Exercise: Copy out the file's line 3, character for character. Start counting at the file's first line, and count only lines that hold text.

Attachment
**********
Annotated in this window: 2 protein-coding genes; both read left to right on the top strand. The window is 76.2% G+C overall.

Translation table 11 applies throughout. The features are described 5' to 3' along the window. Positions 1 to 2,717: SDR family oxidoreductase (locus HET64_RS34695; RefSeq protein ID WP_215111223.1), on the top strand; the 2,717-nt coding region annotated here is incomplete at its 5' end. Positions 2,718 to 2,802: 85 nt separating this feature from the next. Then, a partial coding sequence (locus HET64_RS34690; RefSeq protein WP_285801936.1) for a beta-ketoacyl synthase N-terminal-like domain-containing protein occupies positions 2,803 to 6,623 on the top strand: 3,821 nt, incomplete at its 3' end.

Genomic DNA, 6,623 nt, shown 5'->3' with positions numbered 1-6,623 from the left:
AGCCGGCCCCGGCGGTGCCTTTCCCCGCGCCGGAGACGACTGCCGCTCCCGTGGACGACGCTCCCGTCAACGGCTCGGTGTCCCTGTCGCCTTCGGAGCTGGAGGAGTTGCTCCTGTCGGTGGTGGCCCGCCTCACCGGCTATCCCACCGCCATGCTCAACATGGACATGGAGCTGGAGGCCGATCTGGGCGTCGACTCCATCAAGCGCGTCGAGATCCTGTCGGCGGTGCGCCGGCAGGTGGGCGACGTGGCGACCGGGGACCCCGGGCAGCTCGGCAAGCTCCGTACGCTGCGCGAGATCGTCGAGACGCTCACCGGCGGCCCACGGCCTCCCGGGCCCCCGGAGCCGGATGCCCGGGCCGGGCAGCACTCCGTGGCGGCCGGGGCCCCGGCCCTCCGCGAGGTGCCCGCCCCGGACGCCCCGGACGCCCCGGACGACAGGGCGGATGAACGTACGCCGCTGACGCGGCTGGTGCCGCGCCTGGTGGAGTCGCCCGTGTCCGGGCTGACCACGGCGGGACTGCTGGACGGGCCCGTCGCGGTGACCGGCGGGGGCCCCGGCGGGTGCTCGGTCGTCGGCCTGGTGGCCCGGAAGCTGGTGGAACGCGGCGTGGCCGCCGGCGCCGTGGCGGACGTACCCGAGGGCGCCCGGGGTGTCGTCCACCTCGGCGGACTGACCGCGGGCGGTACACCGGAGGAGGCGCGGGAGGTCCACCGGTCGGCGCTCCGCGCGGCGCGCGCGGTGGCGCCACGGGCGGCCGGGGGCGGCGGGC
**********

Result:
Genomic DNA, 6,623 nt, shown 5'->3' with positions numbered 1-6,623 from the left: